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|Ref Type||Journal Article|
|Authors||Sasaki T, Koivunen J, Ogino A, Yanagita M, Nikiforow S, Zheng W, Lathan C, Marcoux JP, Du J, Okuda K, Capelletti M, Shimamura T, Ercan D, Stumpfova M, Xiao Y, Weremowicz S, Butaney M, Heon S, Wilner K, Christensen JG, Eck MJ, Wong KK, Lindeman N, Gray NS, Rodig SJ, Janne PA|
|Title||A novel ALK secondary mutation and EGFR signaling cause resistance to ALK kinase inhibitors.|
|Abstract Text||Anaplastic lymphoma kinase (ALK) tyrosine kinase inhibitors (TKI), including crizotinib, are effective treatments in preclinical models and in cancer patients with ALK-translocated cancers. However, their efficacy will ultimately be limited by the development of acquired drug resistance. Here we report two mechanisms of ALK TKI resistance identified from a crizotinib-treated non-small cell lung cancer (NSCLC) patient and in a cell line generated from the resistant tumor (DFCI076) as well as from studying a resistant version of the ALK TKI (TAE684)-sensitive H3122 cell line. The crizotinib-resistant DFCI076 cell line harbored a unique L1152R ALK secondary mutation and was also resistant to the structurally unrelated ALK TKI TAE684. Although the DFCI076 cell line was still partially dependent on ALK for survival, it also contained concurrent coactivation of epidermal growth factor receptor (EGFR) signaling. In contrast, the TAE684-resistant (TR3) H3122 cell line did not contain an ALK secondary mutation but instead harbored coactivation of EGFR signaling. Dual inhibition of both ALK and EGFR was the most effective therapeutic strategy for the DFCI076 and H3122 TR3 cell lines. We further identified a subset (3/50; 6%) of treatment naive NSCLC patients with ALK rearrangements that also had concurrent EGFR activating mutations. Our studies identify resistance mechanisms to ALK TKIs mediated by both ALK and by a bypass signaling pathway mediated by EGFR. These mechanisms can occur independently, or in the same cancer, suggesting that the combination of both ALK and EGFR inhibitors may represent an effective therapy for these subsets of NSCLC patients.|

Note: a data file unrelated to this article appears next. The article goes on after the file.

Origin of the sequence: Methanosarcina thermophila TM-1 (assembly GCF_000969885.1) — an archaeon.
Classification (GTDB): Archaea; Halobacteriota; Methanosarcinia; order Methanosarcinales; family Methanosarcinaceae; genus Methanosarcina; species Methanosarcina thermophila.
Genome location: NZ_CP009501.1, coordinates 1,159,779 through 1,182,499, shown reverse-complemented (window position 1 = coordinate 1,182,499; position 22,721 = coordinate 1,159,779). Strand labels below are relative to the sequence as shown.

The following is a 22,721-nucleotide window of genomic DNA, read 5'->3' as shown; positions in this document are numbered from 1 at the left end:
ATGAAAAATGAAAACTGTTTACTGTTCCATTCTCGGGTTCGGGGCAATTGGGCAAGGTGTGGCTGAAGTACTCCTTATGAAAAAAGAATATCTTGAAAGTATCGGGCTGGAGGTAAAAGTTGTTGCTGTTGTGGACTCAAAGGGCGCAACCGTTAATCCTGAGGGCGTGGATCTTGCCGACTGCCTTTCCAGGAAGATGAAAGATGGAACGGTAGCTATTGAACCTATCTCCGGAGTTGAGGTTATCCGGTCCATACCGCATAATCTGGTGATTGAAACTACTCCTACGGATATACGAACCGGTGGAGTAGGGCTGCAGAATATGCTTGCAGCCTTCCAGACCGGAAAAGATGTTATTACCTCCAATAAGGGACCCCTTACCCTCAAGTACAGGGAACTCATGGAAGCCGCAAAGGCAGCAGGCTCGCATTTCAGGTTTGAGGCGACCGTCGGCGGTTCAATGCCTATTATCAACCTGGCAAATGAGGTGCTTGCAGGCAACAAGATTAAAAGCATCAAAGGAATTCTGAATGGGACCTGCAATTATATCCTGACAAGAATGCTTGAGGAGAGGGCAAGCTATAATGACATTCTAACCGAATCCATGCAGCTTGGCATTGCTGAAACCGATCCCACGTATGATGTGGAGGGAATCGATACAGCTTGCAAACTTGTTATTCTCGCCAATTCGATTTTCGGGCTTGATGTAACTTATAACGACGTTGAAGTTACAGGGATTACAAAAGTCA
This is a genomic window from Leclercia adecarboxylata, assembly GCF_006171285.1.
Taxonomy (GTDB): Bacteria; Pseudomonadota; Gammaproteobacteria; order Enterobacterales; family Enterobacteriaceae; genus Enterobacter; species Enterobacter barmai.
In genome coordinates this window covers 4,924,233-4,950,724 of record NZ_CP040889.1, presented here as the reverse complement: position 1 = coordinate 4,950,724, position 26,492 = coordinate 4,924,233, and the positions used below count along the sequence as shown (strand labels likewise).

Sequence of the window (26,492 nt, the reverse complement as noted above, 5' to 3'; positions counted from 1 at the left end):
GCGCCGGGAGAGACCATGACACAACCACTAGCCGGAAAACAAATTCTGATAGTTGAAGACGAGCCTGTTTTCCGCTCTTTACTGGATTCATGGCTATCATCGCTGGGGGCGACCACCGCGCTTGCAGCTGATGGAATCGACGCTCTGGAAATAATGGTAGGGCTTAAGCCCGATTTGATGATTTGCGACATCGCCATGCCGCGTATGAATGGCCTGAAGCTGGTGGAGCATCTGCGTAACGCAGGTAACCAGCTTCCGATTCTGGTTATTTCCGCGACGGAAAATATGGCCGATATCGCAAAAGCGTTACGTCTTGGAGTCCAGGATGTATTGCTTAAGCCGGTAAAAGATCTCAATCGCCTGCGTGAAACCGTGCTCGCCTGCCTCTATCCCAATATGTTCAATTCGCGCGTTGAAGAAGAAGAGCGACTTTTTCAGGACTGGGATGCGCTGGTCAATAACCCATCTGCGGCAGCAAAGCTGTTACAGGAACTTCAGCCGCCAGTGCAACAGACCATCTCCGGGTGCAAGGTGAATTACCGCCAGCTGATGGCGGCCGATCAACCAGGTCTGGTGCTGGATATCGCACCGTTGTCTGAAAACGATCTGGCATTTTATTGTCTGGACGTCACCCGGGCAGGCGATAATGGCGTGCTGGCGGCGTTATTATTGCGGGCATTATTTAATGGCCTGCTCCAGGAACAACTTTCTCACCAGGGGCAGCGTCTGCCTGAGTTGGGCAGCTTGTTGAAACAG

|Molecular Profile||Treatment Approach|
|Gene Name||Source||Synonyms||Protein Domains||Gene Description||Gene Role|
|Therapy Name||Drugs||Efficacy Evidence||Clinical Trials|
|Drug Name||Trade Name||Synonyms||Drug Classes||Drug Description|
|Gene||Variant||Impact||Protein Effect||Variant Description||Associated with drug Resistance|
|Molecular Profile||Indication/Tumor Type||Response Type||Therapy Name||Approval Status||Evidence Type||Efficacy Evidence||References|
|EML4 - ALK ALK L1152R||lung non-small cell carcinoma||resistant||Crizotinib||Case Reports/Case Series||Actionable||In a clinical case study, a patient with non-small cell lung carcinoma harboring EML4-ALK demonstrated a brief response to Xalkori (crizotinib) treatment, but after 3 months showed tumor progression, and was found to harbor the secondary resistance mutation, ALK L1152R (PMID: 21791641).||21791641|
|EML4 - ALK ALK L1152R||Advanced Solid Tumor||resistant||Crizotinib||Preclinical - Cell culture||Actionable||In a preclinical study, transformed cells expressing ALK L1152R in the context of EML4-ALK demonstrated resistance to Xalkori (crizotinib) in culture (PMID: 21791641).||21791641|